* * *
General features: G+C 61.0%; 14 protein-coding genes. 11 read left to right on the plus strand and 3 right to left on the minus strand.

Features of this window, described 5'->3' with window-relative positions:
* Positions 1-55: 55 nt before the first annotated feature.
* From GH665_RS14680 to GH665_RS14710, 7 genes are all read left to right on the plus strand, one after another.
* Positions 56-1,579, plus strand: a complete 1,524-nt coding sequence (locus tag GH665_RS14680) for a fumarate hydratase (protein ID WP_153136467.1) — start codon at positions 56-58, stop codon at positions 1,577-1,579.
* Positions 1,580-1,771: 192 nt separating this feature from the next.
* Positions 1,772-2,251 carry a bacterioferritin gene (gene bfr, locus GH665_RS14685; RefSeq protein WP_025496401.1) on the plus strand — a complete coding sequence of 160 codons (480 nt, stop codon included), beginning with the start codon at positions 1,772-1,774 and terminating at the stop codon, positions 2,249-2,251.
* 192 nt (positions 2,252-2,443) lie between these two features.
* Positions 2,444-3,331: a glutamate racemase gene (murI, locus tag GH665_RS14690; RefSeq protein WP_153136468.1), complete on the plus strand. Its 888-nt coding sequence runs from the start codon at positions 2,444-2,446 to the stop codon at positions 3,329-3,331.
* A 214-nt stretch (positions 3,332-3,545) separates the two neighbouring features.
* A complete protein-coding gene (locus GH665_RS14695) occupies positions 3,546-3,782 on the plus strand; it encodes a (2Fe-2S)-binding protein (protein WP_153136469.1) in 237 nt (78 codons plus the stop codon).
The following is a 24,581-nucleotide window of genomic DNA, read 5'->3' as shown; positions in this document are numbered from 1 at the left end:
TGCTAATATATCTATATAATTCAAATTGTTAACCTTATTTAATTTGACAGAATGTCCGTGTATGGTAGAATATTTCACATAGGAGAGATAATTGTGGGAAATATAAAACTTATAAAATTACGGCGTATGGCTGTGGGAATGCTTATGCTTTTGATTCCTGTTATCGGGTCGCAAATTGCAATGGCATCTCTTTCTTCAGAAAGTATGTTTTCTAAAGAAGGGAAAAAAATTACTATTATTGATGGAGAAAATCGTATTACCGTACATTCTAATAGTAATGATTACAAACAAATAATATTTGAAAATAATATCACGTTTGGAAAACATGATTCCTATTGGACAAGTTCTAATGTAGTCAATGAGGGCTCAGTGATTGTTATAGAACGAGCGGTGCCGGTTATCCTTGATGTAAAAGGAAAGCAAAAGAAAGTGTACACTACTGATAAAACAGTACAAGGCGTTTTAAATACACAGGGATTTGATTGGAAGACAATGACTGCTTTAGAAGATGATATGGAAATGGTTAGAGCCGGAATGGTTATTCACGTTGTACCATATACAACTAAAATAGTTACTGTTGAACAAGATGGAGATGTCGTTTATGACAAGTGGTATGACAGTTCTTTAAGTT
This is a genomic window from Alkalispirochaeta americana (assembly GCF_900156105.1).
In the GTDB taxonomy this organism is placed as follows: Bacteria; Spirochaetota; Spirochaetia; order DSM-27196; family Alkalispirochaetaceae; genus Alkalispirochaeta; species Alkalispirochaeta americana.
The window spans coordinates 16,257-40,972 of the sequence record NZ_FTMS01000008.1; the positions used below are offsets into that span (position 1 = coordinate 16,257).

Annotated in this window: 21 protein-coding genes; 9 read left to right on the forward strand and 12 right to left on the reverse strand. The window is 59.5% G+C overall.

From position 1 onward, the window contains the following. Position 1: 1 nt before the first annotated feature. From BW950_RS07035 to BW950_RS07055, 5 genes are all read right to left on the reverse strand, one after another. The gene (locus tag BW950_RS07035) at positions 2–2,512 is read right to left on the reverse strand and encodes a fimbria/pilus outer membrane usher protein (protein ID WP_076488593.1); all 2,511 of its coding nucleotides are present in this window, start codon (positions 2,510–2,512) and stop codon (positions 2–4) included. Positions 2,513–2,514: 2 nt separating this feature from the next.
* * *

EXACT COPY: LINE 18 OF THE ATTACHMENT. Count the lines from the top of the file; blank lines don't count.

From position 1 onward, the window contains the following. Position 1: 1 nt before the first annotated feature. From BW950_RS07035 to BW950_RS07055, 5 genes are all read right to left on the reverse strand, one after another. The gene (locus tag BW950_RS07035) at positions 2–2,512 is read right to left on the reverse strand and encodes a fimbria/pilus outer membrane usher protein (protein ID WP_076488593.1); all 2,511 of its coding nucleotides are present in this window, start codon (positions 2,510–2,512) and stop codon (positions 2–4) included. Positions 2,513–2,514: 2 nt separating this feature from the next.